But as undergraduates vote with their feet, such obstacles are being surmounted and data science is developing a foothold. UC Berkeley’s task force was launched partly in response to a quintupling in the number of students majoring in statistics or computer science over five years. Over the same period, the number of students from outside those majors taking statistics and computer science courses also grew exponentially, such that more than half of Berkeley undergraduates were taking one or both.

Berkeley’ Foundations of Data Science course became the fastest-growing course in campus history after it was launched four years ago. In addition, the campus offers various discipline-relevant data science courses including:

     Data Science and the Mind

     Children in the Developing World

     Race, Policing, and Data Science,

     Moral Questions of Data Science  

As of last year, the campus also had launched a new major in Data Science. Research universities around the country are following suit. Early this year, for example, the University of Virginia announced plans to start a School of Data Science with a $120 million donation, the largest in the institution’s 200-year history.

Such developments help pave the way for recognizing the importance of teaching data science before college. So do the Common Core State Standards, which added an emphasis on statistics and probability to the list of math topics students should learn in high school.

A promising high school course called Introduction to Data Science (IDS) got its start in Los Angeles. With a grant from the National Science Foundation, UCLA faculty worked with LA Unified to develop IDS. Now five years old, the class incorporates key Algebra 2 topics. But it emphasizes basic probability and statistics along with computer programming. Students analyze some public data sets, but they also collect and probe data on their own stress levels and snacking habits. They learn to create and interpret statistical plots and develop linear regression models.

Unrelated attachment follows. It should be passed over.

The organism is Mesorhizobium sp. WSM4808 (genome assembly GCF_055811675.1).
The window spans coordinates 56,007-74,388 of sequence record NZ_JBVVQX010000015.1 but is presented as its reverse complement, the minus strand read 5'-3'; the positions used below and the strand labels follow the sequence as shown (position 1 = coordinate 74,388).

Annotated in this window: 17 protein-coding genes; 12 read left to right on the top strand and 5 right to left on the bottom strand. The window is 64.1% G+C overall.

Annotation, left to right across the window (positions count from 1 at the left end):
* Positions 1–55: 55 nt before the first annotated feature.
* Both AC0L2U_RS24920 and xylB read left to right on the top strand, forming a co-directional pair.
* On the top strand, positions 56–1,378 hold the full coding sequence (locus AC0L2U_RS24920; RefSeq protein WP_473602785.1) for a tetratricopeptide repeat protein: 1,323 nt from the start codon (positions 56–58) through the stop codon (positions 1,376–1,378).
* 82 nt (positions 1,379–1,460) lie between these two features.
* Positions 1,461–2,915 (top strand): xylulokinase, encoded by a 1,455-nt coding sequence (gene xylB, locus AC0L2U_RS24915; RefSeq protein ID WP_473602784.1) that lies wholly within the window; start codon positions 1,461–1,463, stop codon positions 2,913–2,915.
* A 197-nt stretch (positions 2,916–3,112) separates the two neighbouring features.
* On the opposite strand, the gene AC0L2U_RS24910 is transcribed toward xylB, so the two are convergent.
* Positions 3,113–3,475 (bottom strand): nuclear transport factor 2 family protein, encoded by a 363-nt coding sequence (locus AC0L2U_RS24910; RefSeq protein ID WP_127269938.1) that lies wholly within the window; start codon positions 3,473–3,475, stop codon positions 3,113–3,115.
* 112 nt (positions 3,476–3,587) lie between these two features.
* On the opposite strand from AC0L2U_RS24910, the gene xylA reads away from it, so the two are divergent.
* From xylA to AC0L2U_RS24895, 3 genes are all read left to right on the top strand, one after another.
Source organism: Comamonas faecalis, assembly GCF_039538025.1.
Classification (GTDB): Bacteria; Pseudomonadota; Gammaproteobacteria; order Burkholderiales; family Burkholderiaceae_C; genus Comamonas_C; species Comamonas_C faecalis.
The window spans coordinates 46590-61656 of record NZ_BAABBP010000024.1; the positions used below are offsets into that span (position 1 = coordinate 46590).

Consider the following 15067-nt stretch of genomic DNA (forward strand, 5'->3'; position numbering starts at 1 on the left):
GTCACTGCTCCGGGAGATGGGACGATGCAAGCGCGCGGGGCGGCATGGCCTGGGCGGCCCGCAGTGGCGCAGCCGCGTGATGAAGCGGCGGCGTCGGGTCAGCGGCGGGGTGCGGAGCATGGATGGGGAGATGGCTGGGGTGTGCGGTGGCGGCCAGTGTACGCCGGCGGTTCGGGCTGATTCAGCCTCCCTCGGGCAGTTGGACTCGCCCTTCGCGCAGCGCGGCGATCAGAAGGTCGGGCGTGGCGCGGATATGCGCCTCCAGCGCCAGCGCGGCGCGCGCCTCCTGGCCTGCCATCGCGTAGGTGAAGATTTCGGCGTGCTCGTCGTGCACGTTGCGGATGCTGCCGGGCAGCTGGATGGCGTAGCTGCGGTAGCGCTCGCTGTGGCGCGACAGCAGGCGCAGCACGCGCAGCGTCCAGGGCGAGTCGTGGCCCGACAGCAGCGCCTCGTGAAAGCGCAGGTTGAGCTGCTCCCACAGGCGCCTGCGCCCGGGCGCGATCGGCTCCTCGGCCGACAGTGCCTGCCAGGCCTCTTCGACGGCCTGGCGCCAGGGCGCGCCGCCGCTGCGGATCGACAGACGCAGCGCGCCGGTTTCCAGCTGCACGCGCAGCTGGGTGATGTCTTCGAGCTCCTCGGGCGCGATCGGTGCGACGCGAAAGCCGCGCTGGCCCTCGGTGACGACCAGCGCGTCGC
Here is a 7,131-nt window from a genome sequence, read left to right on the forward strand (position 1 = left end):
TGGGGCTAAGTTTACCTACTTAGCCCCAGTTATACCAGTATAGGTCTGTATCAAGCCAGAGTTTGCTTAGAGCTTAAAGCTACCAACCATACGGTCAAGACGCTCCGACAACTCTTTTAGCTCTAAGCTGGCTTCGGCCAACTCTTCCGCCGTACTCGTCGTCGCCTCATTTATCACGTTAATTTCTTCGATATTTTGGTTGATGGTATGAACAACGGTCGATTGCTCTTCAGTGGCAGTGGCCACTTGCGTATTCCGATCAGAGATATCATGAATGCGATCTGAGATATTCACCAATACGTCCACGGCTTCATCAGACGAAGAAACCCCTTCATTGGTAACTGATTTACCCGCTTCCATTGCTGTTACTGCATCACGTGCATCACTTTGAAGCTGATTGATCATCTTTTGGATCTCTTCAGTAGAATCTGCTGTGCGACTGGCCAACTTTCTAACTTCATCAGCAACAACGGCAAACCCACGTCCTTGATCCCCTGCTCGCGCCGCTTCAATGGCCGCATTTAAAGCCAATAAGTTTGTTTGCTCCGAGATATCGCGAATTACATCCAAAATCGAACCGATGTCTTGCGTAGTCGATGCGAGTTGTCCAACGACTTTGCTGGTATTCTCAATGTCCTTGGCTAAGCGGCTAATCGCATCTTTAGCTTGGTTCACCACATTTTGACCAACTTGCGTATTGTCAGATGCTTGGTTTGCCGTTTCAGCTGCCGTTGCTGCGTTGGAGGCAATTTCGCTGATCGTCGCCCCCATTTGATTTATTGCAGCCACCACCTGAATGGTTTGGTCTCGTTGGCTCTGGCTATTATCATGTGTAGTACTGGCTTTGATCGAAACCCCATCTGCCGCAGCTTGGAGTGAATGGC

Like Berkeley’s course, IDS has grown quickly since its initial pilot. It is now being offered in 40 schools across 17 districts, and demand is growing for further replication. The main barrier to expansion is “un-training” our brains from old ideas about math learning:

  • Most teachers were trained to teach traditional symbol manipulation but not equipped to teach 21st century approaches to math.
  • Counselors still assume that any course not named “algebra” does not prepare students for college and career
  • Even though data science is a burgeoning field at universities, some admissions offices still hew to outdated notions about high school math preparation.

In light of the growth in data science and the need for data-savvy professionals in a range of fields, it’s only a matter of time before these old approaches get sidelined. But there is no reason to wait. Given the advantages to students of broadening math curriculum to include fields like data science, education leaders can seize the opportunity now. They should update their policies and discard arbitrary requirements just as their predecessors said goodbye to Latin and Greek.